How to Paint Faux Marble Countertops for under $20


When my sister called and asked for help in updating her dated bedroom I couldn't resist. I packed my bags and was on my way!
I had been itching to try a new technique (marbling) and she had the perfect countertop to try it on! 
The cabinets were a dated dingy white 😖, and we were after a brighter lighter we decided to paint the cabinets as well. Of course, we used BB Frösch for the cabinets as well so we could avoid having to sand and prime. You can learn more about painting cabinets here.
Here's what everything looked like before...
Supplies used for this project:
  • BB Frösch Paint Transformer
  • Sample-sized jars of paint in two different grays and one light pink for the marbling technique. 
  • Water-based Polyuerathane 
  • Paint Roller
  • Sponge
  • Paint Trays
  • A FEATHER (this is key)
We started by taping everything off and painting the countertop white. We knew we wanted a light base so white was a good option. I like Decorator White by Behr. In order for the paint to bond to the countertop I added BB Frösch Paint Transformer. You can find mixing directions here
The only prep work we did to the counter was CLEAN IT! We cleaned with a regular household cleaner. *This is a desktop--if it were a dirtier or higher traffic area I might have used a degreaser* 
The paint adhered so nicely to the shiny counter because we added BB Frösch Paint Transformer
Once the white was completely dry (about 30 minutes) we began the marbling. 
We used a light gray, dark gray, and light pink.
First, I took one of the grays, my feather, and started dragging the painted feather across the countertop.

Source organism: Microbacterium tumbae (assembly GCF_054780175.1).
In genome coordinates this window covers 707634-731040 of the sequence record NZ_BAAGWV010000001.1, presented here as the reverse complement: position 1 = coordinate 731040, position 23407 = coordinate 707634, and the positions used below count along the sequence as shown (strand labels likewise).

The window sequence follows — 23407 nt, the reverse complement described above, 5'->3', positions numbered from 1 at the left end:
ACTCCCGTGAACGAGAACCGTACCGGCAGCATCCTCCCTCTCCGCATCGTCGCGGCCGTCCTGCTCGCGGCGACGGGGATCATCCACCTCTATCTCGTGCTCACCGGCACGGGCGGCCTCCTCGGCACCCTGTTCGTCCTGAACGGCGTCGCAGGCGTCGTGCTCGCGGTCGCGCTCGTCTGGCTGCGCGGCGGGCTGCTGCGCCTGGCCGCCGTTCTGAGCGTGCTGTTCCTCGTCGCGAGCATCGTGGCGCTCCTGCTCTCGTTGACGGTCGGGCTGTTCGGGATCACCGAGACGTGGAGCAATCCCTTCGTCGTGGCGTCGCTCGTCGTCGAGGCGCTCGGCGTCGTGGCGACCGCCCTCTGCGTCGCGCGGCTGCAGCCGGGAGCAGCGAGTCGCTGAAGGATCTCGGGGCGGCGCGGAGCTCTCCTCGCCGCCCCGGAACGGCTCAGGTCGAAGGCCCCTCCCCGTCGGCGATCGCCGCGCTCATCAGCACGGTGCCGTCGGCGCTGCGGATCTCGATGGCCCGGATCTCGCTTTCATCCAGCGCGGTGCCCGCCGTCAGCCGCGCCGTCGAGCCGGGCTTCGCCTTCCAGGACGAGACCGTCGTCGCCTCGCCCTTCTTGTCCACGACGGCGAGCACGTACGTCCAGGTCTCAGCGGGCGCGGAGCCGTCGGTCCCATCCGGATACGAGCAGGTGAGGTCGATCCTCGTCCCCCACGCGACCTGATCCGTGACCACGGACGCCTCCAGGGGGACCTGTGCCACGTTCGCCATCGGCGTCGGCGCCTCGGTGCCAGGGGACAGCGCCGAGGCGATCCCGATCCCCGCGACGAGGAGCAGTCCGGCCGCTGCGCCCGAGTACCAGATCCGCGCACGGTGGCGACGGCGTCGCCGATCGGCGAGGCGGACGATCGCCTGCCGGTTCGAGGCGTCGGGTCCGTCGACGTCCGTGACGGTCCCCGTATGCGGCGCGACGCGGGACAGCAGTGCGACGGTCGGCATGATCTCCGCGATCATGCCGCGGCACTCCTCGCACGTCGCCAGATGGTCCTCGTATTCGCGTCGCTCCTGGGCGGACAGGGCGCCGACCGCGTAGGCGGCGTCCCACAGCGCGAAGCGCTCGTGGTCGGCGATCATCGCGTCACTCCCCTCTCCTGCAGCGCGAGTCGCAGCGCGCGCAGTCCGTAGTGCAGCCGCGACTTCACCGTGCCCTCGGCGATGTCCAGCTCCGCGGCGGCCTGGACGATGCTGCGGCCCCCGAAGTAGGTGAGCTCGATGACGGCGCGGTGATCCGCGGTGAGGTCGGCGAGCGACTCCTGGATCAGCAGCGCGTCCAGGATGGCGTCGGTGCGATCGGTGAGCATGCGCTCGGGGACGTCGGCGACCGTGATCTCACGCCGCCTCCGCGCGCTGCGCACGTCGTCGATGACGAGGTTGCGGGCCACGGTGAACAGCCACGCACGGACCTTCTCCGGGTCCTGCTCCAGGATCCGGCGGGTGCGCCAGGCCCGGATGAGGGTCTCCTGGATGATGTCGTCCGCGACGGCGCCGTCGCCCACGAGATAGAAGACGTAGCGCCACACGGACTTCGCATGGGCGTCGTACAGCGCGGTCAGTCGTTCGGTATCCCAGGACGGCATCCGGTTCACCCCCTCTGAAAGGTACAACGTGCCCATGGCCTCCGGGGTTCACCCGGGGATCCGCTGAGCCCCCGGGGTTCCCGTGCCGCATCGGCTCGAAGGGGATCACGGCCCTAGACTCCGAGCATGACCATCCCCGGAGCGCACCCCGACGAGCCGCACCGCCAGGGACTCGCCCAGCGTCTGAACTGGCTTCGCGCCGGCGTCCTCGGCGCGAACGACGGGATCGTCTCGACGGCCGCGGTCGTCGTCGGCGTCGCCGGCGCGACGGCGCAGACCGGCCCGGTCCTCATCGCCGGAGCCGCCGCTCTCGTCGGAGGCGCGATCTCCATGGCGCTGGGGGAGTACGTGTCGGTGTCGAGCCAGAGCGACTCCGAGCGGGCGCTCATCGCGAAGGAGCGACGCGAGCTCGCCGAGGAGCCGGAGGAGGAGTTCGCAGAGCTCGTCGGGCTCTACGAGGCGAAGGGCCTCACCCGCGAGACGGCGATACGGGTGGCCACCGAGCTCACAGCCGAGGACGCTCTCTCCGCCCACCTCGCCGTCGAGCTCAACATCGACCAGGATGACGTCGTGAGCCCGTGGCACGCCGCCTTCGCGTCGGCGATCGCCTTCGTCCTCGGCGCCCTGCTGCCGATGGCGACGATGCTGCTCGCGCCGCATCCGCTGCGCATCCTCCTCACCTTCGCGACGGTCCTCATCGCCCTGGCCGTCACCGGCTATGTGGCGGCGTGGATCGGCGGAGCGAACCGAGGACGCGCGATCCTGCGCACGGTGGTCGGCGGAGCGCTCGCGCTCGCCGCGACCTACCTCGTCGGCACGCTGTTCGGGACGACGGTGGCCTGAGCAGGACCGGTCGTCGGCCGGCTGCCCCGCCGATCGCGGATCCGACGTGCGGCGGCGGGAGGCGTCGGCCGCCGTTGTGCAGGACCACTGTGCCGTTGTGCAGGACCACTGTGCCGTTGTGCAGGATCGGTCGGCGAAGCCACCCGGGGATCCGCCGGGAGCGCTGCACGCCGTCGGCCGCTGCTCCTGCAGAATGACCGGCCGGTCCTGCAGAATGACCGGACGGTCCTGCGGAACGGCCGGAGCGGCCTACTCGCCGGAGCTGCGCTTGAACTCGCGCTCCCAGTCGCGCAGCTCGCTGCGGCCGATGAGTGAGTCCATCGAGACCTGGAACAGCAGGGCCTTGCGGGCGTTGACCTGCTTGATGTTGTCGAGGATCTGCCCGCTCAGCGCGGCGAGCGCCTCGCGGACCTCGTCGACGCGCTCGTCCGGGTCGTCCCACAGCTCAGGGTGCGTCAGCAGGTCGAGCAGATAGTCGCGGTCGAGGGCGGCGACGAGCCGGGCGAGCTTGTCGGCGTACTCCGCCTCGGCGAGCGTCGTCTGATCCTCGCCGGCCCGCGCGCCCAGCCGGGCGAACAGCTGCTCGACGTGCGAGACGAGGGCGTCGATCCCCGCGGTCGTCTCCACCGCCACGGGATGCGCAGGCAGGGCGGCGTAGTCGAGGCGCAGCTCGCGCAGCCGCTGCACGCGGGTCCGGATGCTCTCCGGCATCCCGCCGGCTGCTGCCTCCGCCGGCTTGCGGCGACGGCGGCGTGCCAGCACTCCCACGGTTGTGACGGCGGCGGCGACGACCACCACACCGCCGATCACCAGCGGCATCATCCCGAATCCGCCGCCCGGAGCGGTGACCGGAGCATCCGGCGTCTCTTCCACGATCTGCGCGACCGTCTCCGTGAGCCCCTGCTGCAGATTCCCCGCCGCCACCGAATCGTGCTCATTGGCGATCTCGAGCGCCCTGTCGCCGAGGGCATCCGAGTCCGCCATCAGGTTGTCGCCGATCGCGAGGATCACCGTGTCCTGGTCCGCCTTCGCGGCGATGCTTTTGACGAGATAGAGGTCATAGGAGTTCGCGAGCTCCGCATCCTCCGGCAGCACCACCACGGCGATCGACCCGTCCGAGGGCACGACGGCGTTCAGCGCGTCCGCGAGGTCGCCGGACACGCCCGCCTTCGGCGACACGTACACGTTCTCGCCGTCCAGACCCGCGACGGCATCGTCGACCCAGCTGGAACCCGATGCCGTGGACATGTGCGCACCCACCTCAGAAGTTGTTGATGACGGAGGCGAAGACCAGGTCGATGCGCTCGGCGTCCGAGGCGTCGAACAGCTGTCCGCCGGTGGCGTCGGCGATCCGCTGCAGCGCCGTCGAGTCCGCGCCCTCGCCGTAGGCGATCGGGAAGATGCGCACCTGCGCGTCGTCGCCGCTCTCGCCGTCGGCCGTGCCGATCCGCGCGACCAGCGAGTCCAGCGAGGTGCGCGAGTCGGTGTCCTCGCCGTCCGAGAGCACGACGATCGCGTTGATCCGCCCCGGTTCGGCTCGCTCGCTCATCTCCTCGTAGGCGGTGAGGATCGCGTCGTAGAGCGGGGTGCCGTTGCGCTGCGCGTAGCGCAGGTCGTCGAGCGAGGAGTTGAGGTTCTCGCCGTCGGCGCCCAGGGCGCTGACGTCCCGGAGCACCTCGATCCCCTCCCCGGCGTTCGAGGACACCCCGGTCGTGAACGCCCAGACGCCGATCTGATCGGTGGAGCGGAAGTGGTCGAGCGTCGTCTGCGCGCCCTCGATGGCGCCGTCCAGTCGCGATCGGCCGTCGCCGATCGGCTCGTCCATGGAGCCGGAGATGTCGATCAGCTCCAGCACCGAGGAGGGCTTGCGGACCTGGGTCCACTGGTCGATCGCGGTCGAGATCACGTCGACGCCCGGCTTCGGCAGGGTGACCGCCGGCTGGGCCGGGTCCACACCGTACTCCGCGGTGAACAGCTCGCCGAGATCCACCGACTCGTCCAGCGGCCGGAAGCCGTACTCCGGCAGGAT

You can drag the "line" in whatever direction you want! The more imperfect, the better! 
After using the feather and while the paint is still wet, I took my sponge and began "dabbing" the paint to blend it in. 
Repeat this step multiple times and in all the colors until you get the desired look you're after. I switched back and forth between the different shads of gray multiple times until I got the results I wanted. 
Here is an up-close look at what your countertop should look like. There is no wrong way to do this technique. I went over some areas a few times until I got the perfect look!
After we had the final look we wanted, we used this water based poly to seal. I actually used the spray can version but it was awful. I recommend using this one and either brushing it or rolling it on. 
In my opinion sealing was the hardest part because you have to wait for it to dry (about 12 hours between coats, and it took 3 coats). 
We love how this countertop turned out! With the freshly painted white cabinets, it looks like a whole new room!
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